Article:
This is also true whatever the tax system actually is. Whether it’s all largely consumption based, or income, or they try to nickel and dime us to death with imposts on this or that, some cultures will accept higher tax burdens than others. For we’ve tried different variations of the tax system over time and those amounts that we can collect don’t seem to budge all that much.

all of which will be something of a disappointment to Polly Toynbee of course. For as she’s fond of pointing out we Brits seem to want Scandinavian style services with American style tax rates. The analysis here leading us to the conclusion that it’s the taxes that are the immovable object: meaning that it’s the services that have to be cut to fit that, not just the tax rates raised to provide that chicken in every pot and a pony.

Don’t campaign against tax havens: they are good for us

Thanks to faulty headline-grabbing propaganda, most people think tax havens are outrageous places in which tens of billions of pounds are being stored offshore, denying UK citizens valuable tax revenue that could be used on public services like schools, health care and roads. Nice idea. But like many nice ideas, it veers far from the truth.

First off, what of the complaint that if the money stays in the private sector in tax havens then UK citizens are being robbed of vital tax revenue? To answer this, consider if the money stays in the private sector in a tax haven, who else benefits from that apart from the person with the money? On the one hand that money is invested, which generates plenty of jobs and lots of economic growth. On the other, if a British billionaire keeps £500 million in a tax haven then all the time he’s not spending it he makes everyone else in the UK better off in terms of more resources and lower prices. This is because money earned but not spent is like conferring a gift to the UK taxpayers. Moreover, it’s important to remember that the primary contribution high earners make to society is not in the taxes they pay, it is in the goods and services they produce.

When it comes to tax havens, what is also being missed by a lot of people is that tax havens actually make us better off in another way, in that they provide vital competition to tax rates in the UK. A popular view from the left is that because of tax havens governments have to increase our taxes to make up for all the tax they are not getting from money stored in places like the Cayman Islands. In actual fact, the opposite is true – tax havens keep our UK taxes lower not higher.

To see why, suppose there is just one quite expensive Bakery in town (call it Bakery A). Along comes another Bakery in competition (Bakery B), offering townsfolk lower prices for bread. The very worst thing that Bakery A could do in response would be to raise its prices even more. Their best response would be to try to out-compete Bakery B for custom. This is the nature of competition, and how it lowers prices and improves efficiency.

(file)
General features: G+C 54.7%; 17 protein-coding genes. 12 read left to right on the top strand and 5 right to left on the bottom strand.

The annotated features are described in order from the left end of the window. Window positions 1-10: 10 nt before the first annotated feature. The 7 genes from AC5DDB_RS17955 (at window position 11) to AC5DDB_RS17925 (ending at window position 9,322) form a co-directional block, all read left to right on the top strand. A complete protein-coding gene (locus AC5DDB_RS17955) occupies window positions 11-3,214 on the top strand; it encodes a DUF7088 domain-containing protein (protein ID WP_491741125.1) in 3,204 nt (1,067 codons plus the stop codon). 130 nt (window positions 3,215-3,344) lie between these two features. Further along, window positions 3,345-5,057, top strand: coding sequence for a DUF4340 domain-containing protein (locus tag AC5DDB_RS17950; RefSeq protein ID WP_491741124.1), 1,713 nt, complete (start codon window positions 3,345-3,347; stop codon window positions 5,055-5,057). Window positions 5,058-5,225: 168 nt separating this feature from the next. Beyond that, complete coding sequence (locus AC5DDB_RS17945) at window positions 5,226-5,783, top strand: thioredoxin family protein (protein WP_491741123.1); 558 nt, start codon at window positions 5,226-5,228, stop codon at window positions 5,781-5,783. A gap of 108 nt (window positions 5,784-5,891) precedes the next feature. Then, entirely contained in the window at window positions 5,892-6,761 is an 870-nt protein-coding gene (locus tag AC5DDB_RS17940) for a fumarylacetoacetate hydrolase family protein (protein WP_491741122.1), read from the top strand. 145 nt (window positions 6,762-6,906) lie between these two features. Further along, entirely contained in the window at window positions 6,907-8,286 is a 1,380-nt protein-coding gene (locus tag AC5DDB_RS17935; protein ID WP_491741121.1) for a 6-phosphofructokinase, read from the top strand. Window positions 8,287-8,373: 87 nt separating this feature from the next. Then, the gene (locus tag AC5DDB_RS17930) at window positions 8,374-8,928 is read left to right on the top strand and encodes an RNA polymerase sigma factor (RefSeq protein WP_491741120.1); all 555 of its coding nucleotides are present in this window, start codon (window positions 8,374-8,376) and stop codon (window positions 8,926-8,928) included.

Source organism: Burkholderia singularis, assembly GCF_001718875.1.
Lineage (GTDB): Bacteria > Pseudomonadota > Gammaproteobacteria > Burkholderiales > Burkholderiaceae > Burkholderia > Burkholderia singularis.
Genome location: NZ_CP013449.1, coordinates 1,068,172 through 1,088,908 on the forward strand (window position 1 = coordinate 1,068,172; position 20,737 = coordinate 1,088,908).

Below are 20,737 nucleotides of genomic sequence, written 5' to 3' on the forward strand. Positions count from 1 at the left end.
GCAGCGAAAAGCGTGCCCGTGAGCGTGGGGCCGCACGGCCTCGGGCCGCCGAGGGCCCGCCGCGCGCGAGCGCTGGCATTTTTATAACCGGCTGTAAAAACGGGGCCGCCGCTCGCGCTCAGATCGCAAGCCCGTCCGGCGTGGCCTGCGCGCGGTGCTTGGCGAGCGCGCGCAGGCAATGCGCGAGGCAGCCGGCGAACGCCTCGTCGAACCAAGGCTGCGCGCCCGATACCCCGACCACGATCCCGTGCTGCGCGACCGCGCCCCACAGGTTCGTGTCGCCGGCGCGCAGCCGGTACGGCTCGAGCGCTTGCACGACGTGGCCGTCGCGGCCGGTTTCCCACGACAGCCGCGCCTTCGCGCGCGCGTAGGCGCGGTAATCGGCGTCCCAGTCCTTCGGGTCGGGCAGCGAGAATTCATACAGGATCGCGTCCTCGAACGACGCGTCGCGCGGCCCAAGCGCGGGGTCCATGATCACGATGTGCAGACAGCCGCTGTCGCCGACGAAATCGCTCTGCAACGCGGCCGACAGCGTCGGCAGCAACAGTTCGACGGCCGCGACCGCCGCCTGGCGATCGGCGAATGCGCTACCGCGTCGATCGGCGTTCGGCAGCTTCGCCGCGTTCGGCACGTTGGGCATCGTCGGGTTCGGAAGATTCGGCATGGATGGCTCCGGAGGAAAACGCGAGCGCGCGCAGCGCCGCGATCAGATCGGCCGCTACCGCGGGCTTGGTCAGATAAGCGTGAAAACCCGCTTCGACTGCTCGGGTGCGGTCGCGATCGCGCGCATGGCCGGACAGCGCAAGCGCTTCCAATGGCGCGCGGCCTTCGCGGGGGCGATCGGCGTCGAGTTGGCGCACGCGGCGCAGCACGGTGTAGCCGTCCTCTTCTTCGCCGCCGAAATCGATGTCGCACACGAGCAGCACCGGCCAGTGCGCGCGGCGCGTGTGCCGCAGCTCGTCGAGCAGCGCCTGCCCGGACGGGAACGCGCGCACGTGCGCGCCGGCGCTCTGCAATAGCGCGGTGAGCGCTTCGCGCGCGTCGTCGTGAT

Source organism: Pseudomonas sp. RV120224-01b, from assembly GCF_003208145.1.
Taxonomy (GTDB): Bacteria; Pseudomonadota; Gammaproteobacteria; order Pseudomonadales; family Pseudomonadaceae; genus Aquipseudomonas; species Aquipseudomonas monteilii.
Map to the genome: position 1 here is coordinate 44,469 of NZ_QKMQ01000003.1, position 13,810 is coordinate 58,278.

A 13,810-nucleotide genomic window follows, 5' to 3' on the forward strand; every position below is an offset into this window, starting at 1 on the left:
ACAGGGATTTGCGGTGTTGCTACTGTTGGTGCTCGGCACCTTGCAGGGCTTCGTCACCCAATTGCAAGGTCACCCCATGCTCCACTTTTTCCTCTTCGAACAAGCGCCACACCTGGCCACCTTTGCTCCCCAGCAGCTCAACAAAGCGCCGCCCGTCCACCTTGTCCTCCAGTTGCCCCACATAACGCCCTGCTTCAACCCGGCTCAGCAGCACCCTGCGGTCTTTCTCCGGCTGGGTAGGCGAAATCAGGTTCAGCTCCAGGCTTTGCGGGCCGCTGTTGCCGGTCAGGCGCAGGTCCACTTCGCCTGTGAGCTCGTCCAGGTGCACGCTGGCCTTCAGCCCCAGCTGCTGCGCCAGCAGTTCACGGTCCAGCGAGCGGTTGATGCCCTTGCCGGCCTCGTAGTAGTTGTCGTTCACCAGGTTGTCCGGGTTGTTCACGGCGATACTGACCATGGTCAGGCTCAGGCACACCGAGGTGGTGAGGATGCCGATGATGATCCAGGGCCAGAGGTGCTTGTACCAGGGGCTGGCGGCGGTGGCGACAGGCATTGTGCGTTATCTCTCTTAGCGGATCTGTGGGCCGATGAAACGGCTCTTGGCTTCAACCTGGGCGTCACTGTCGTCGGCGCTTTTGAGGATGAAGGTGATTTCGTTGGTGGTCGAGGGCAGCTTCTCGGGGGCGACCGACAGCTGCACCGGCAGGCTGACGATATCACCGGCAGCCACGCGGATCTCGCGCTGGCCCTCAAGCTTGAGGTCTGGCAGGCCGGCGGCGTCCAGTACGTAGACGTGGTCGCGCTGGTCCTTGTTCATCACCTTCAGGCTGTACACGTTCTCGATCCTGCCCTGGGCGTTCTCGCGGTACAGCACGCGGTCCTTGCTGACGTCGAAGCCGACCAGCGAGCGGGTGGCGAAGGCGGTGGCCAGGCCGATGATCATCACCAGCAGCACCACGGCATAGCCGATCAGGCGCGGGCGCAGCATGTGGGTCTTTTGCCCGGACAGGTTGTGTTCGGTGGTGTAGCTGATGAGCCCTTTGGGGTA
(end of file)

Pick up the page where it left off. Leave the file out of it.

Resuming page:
Similarly, tax havens are like Bakery B: their more competitive tax rates place competitive pressures on governments that might be tempted to tax us highly. Competition for prices occurs with tax just as it does with bread, laptops and cars. Governments must be competitive with their tax rates, otherwise more and more money will be stored in places with lower tax rates. Tax competition is a key driver of economic growth in the world, as this incentivises politicians to keep taxes on savings and investments low. When tax rates are excessive, there is less economic growth. Tax havens provide the necessary competition to militate against this happening.

Finally, tax havens can claim to have some of best standards of living and economic growth in the world. That’s precisely because low taxes stimulate economic growth and better standards of living, as the qualities of the free market predominate over party political interests. Instead of calling for politicians to tackle the grave injustices of tax havens, campaigners should be calling for a more fruitful tax system here, based on lower rates, reduced complexity and bureaucracy, and increased market freedom.

There is no such thing as tax avoidance

You don’t have to go far through the public prints to find all sorts of blood curdling tales about how the Treasury is being ripped off by varied forms of tax avoidance and even aggressive tax avoidance. And yet the truth is that as a thing tax avoidance doesn’t actually exist. So it isn’t as we’re told in the Telegraph, that tax avoidance is actually a good thing, it’s that it just doesn’t happen: